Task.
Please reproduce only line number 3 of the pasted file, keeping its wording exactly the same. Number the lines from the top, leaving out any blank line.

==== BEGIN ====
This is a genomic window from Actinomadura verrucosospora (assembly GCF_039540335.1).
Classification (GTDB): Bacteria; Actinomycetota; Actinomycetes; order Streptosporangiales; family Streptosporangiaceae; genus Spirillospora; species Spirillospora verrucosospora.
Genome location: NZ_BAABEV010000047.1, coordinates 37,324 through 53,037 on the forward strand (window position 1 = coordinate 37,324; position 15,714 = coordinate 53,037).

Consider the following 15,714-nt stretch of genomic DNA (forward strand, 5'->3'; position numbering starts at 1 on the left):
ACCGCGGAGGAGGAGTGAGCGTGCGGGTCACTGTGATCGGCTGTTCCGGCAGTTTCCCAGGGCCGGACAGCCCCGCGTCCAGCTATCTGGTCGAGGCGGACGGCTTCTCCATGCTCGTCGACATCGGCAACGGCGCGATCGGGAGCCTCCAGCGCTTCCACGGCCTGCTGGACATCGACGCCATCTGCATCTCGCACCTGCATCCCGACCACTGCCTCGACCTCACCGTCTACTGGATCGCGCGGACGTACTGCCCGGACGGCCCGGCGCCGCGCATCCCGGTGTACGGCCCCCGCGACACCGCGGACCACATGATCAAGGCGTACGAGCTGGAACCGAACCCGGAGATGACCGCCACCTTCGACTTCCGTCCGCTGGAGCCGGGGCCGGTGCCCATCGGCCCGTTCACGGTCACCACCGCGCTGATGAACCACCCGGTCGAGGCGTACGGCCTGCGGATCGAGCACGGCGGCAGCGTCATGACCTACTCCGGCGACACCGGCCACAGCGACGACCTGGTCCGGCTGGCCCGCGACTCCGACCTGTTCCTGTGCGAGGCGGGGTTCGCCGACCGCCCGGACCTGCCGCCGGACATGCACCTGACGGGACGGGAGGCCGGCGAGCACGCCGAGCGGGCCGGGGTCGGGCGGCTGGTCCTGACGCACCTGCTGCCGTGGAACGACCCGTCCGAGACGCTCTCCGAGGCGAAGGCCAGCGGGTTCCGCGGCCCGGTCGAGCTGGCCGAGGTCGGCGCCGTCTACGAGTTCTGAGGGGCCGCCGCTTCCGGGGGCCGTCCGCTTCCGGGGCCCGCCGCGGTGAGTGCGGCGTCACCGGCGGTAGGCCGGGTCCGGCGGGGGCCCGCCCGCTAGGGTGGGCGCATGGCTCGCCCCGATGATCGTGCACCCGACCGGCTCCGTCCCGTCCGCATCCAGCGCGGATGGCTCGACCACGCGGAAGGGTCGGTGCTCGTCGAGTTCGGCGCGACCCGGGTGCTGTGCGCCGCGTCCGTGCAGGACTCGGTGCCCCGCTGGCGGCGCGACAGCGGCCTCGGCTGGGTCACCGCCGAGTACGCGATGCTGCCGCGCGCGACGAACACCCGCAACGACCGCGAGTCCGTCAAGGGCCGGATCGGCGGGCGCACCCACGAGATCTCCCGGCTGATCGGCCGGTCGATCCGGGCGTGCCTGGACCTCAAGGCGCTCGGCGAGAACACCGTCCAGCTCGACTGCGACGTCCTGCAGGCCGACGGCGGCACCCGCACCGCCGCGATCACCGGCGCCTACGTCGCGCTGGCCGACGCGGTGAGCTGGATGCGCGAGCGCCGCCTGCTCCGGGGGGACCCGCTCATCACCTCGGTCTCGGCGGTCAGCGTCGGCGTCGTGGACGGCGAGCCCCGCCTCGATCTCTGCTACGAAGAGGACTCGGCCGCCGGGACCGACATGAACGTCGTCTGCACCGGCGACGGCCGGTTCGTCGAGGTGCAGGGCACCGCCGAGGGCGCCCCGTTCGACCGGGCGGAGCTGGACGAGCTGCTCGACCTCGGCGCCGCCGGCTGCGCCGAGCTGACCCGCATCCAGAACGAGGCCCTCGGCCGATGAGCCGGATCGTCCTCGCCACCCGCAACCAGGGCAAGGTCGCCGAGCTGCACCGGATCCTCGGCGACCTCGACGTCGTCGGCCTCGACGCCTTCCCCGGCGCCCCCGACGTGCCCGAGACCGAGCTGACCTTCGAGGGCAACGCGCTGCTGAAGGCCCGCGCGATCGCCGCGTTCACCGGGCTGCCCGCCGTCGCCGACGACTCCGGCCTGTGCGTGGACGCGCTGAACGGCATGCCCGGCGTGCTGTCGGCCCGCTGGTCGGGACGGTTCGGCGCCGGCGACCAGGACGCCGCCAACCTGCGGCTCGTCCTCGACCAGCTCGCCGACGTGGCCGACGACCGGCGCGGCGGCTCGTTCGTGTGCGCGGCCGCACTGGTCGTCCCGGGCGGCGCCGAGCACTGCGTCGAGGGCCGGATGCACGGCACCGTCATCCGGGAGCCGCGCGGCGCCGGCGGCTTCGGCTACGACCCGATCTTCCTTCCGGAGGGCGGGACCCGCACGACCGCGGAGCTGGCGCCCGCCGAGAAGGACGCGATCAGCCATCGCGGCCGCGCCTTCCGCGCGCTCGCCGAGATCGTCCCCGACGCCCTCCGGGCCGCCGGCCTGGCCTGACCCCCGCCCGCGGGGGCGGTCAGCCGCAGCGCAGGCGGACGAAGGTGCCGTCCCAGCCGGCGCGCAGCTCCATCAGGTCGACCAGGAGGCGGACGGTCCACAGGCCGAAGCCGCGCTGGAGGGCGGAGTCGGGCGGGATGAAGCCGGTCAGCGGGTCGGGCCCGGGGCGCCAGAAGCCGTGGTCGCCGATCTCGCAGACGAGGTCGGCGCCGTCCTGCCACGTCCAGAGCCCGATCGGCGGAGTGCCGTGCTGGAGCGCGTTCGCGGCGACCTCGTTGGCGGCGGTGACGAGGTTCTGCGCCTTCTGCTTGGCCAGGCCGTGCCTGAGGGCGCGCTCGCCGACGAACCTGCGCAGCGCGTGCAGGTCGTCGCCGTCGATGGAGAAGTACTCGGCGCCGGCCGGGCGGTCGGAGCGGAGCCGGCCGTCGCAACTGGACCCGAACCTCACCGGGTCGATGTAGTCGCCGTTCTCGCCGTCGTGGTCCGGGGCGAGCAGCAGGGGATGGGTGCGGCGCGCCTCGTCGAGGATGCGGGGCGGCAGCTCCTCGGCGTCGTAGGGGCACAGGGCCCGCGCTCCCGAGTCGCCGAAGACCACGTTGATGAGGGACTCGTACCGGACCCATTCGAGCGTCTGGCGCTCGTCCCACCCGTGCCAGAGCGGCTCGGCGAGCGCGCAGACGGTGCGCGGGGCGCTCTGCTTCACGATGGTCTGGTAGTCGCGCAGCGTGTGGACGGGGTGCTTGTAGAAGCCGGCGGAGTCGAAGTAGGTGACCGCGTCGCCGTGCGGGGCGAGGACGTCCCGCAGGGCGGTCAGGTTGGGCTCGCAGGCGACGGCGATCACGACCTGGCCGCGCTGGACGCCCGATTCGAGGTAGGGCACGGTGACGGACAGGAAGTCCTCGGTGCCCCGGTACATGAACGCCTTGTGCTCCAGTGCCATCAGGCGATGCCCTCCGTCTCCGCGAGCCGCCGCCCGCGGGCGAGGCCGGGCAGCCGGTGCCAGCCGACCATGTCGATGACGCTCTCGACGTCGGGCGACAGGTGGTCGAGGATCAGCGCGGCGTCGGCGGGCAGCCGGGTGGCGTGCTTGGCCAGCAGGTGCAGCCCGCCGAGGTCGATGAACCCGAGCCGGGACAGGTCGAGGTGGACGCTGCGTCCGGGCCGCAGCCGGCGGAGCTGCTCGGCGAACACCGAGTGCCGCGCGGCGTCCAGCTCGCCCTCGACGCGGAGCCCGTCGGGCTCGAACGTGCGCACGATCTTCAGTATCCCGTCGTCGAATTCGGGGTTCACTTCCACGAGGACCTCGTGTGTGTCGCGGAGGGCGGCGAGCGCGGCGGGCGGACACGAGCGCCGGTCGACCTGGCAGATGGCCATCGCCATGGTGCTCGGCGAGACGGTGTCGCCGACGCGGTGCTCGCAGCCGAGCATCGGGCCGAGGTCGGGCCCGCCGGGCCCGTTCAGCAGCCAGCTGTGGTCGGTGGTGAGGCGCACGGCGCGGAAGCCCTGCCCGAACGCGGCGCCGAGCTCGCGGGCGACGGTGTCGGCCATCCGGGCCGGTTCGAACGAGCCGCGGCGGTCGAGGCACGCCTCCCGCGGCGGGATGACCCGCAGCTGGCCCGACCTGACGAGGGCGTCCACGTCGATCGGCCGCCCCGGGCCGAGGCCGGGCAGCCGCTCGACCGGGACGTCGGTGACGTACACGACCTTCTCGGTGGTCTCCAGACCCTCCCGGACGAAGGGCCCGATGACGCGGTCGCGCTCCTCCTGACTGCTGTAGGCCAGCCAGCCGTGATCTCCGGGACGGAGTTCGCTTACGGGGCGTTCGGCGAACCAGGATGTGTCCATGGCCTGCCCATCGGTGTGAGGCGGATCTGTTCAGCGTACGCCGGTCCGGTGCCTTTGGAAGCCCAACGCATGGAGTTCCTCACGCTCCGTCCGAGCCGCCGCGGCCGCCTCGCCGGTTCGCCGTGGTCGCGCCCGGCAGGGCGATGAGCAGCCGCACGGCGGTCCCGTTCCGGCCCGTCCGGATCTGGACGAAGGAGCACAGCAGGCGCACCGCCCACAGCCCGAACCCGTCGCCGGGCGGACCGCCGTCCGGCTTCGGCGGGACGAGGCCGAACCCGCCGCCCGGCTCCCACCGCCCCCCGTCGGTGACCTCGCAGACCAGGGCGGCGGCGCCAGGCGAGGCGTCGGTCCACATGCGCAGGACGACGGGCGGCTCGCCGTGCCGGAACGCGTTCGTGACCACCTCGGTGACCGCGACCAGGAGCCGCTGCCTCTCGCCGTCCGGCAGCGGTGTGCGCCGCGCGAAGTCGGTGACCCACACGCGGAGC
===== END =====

Genome location: NZ_BAABEV010000047.1, coordinates 37,324 through 53,037 on the forward strand (window position 1 = coordinate 37,324; position 15,714 = coordinate 53,037).